We try out for teams, take different classes, expose ourselves to different styles. We push ourselves in a lot of ways, but the only way we have a benchmark for improvement is to have mental check-points for ourselves.It's important to be able to check in with ourselves every now and then to bring awareness to why we do what we do. It helps us realize what's working in our training and what doesn't, so that we can continually push ourselves and progress.
Feeling intimidated by other dancers or the pace of the class can be distracting. And detrimental to your growth.
By concentrating on how others are judging your movement, it pulls from your level of optimal focus to truly absorb the choreography.
This doesn't only happen with feeling intimidated by other dancers either; worrying too much about remembering the choreography can also decrease your ability to be fully present in the class.
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If not for keeping yourself in check for self-growth, ask yourself how invested you are in dancing.
If you find yourself feeling dreading practices for whatever reason, check with yourself to see if how invested you are in dancing is aligned with how often you are actually involved with dancing.
If you are dancing more than you are invested in it, scale back. Getting too burnt out will make you feel like you need to cut off dance entirely (which may not always be the case).
If you are dancing less than you are invested in, put yourself out there! Take class, try out for dance teams, take summer intensive classes.
Do what you need to keep a healthy involvement with dance.
We always tell ourselves to continue training – to aim higher, to dance stronger, to be better.
But hardly ever do we take a moment to give ourselves credit for how far we've come.
Think about what a long way your past self has come - what would your past self think if he/she saw you at the level you're at now?
The beauty of art is the continual iteration of the craft, but how motivated would we be to improve if we don't stop to acknowledge our growth?
What would you have wanted your past self to know then? What would 'future you' have wanted you to start doing?
If there are styles you've been wanting to try, teams you've wanted to challenge yourself to try out for, let yourself do so instead of creating roadblocks for yourself - future you would be grateful.
See Related Article: How To Set And Achieve Your Dance Goals
In organizational psychology, there is a model that reflects each person's need to seek out maximum satisfaction, and each organization's need to maximize the contribution of every individual.
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To be fully engaged, there would need to be an alignment of an alignment of personal and organizational interest. These people are in what is known as the 'apex' - where they are providing maximum contribution to the organization and have the highest level of satisfaction. These individuals are fully engaged.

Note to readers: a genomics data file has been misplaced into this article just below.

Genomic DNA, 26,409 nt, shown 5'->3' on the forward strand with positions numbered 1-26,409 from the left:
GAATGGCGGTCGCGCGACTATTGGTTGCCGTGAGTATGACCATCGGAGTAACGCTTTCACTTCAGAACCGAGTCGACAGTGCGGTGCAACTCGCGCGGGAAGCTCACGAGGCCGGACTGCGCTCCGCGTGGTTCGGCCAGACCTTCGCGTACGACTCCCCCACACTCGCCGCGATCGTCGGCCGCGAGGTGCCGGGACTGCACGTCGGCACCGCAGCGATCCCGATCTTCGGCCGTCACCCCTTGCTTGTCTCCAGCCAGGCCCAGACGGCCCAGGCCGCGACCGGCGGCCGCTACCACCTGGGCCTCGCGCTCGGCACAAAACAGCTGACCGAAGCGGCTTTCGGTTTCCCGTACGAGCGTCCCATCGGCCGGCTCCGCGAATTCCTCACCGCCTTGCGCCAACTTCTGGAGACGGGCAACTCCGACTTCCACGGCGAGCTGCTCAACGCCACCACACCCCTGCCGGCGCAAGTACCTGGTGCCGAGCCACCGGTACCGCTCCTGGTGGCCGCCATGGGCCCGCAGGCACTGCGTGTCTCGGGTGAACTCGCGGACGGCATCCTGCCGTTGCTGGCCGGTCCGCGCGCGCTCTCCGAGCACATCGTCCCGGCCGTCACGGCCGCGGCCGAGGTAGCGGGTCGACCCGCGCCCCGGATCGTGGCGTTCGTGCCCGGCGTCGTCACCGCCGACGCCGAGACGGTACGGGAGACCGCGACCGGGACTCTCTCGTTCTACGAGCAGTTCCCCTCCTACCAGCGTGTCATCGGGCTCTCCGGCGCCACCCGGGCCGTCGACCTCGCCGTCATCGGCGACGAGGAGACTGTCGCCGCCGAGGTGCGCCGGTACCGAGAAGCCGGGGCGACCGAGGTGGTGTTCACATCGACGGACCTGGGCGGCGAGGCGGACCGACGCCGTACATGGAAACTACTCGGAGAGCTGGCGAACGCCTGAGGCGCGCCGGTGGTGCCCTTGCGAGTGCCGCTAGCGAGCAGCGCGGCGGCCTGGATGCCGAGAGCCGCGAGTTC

The 'almost engaged', are those who provide maximum contribution, but are only moderately satisfied - nothing is necessarily wrong with this arrangement, but they are one peg away from fully engaged.
The honeymooners/hamsters have maximum satisfaction, but have yet to figure out the way in which they can contribute to their maximum potential. They are either blissfully contributing without full knowledge of how to concentrate their efforts.
The crash & burners, are disillusioned and burnt out - they are contributing at their maximum potential, but are dissatisfied, and can become resentful of what they do because they don't feel appreciated.
Finally, the disengaged produce the double whammy - they contribute minimally and are the least satisfied. This can occur when they become increasingly resentful as they move through the phases of being less and less engaged; the disengaged may not have started here, but through time and limited acknowledgement or fulfillment, end up here.
See Related Article: How To Keep Dancing When You Work Full Time
Ten points if you can draw parallels to the different phases dancers get to in their dance careers.
It's forever a tough question to encourage ourselves to think through, but how much fulfillment does dance bring to our well-beings? What could we do to be in that apex, in that 'fully engaged' section? Is it to challenge ourselves more? Channel our hard work in a different way to maximize results? Take a break from dance to rejuvenate our love of dance?
This is far from an exhaustive list of mental check-points, but they're a stepping stone to becoming more aware of how we are feeling. Checking in with ourselves to catch moments of potential burnout will ensure that we don't ever have to get to that point, and can continue to participate in doing what we love in healthy doses. Checking in will also help us keenly pinpoint our areas of opportunities, so that we can focus our energy wisely. The next time you find yourself a little wayward from your original expectations of yourself as a dancer, see if asking yourself these questions help will help clear your mental roadblocks.
Are there any other questions you like to ask yourself as it pertains to dancing and your involvement with it? Leave a comment below to share with us!If you feel you need more training, take classes on STEEZY Studio! Our choreographers teach pieces of different styles in varying levels.Originally published on June 23, 2015